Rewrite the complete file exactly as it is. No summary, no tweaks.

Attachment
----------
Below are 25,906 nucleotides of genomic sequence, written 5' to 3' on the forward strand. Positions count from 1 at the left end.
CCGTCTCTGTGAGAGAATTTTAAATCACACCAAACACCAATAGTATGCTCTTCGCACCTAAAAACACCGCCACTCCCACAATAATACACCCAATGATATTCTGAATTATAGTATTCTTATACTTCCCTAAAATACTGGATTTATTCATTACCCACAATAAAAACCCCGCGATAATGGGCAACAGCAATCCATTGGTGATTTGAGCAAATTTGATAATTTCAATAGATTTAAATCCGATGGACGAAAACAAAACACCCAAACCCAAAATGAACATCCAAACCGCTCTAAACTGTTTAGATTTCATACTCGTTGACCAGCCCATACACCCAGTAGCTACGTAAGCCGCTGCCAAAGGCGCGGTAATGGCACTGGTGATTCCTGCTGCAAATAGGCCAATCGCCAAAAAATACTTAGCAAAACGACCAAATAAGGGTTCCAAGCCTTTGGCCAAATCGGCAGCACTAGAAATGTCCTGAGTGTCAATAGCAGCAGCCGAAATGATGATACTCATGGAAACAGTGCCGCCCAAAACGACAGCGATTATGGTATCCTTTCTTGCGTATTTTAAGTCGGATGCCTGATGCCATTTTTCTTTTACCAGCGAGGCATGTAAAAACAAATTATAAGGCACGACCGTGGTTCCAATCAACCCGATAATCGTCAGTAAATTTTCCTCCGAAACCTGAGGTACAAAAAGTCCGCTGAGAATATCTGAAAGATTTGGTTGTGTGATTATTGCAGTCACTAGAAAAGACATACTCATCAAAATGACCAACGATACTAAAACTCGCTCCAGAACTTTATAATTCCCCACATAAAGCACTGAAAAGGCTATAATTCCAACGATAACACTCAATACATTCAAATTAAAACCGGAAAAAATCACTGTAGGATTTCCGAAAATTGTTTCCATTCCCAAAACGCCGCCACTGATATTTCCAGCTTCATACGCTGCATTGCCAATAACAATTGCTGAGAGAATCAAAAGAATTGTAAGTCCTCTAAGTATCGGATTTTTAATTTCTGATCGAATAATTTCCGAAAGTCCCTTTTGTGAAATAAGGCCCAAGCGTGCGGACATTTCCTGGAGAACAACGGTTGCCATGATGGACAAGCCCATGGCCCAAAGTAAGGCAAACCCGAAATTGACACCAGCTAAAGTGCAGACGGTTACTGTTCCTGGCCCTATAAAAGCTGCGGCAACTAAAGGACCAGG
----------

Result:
Below are 25,906 nucleotides of genomic sequence, written 5' to 3' on the forward strand. Positions count from 1 at the left end.
CCGTCTCTGTGAGAGAATTTTAAATCACACCAAACACCAATAGTATGCTCTTCGCACCTAAAAACACCGCCACTCCCACAATAATACACCCAATGATATTCTGAATTATAGTATTCTTATACTTCCCTAAAATACTGGATTTATTCATTACCCACAATAAAAACCCCGCGATAATGGGCAACAGCAATCCATTGGTGATTTGAGCAAATTTGATAATTTCAATAGATTTAAATCCGATGGACGAAAACAAAACACCCAAACCCAAAATGAACATCCAAACCGCTCTAAACTGTTTAGATTTCATACTCGTTGACCAGCCCATACACCCAGTAGCTACGTAAGCCGCTGCCAAAGGCGCGGTAATGGCACTGGTGATTCCTGCTGCAAATAGGCCAATCGCCAAAAAATACTTAGCAAAACGACCAAATAAGGGTTCCAAGCCTTTGGCCAAATCGGCAGCACTAGAAATGTCCTGAGTGTCAATAGCAGCAGCCGAAATGATGATACTCATGGAAACAGTGCCGCCCAAAACGACAGCGATTATGGTATCCTTTCTTGCGTATTTTAAGTCGGATGCCTGATGCCATTTTTCTTTTACCAGCGAGGCATGTAAAAACAAATTATAAGGCACGACCGTGGTTCCAATCAACCCGATAATCGTCAGTAAATTTTCCTCCGAAACCTGAGGTACAAAAAGTCCGCTGAGAATATCTGAAAGATTTGGTTGTGTGATTATTGCAGTCACTAGAAAAGACATACTCATCAAAATGACCAACGATACTAAAACTCGCTCCAGAACTTTATAATTCCCCACATAAAGCACTGAAAAGGCTATAATTCCAACGATAACACTCAATACATTCAAATTAAAACCGGAAAAAATCACTGTAGGATTTCCGAAAATTGTTTCCATTCCCAAAACGCCGCCACTGATATTTCCAGCTTCATACGCTGCATTGCCAATAACAATTGCTGAGAGAATCAAAAGAATTGTAAGTCCTCTAAGTATCGGATTTTTAATTTCTGATCGAATAATTTCCGAAAGTCCCTTTTGTGAAATAAGGCCCAAGCGTGCGGACATTTCCTGGAGAACAACGGTTGCCATGATGGACAAGCCCATGGCCCAAAGTAAGGCAAACCCGAAATTGACACCAGCTAAAGTGCAGACGGTTACTGTTCCTGGCCCTATAAAAGCTGCGGCAACTAAAGGACCAGG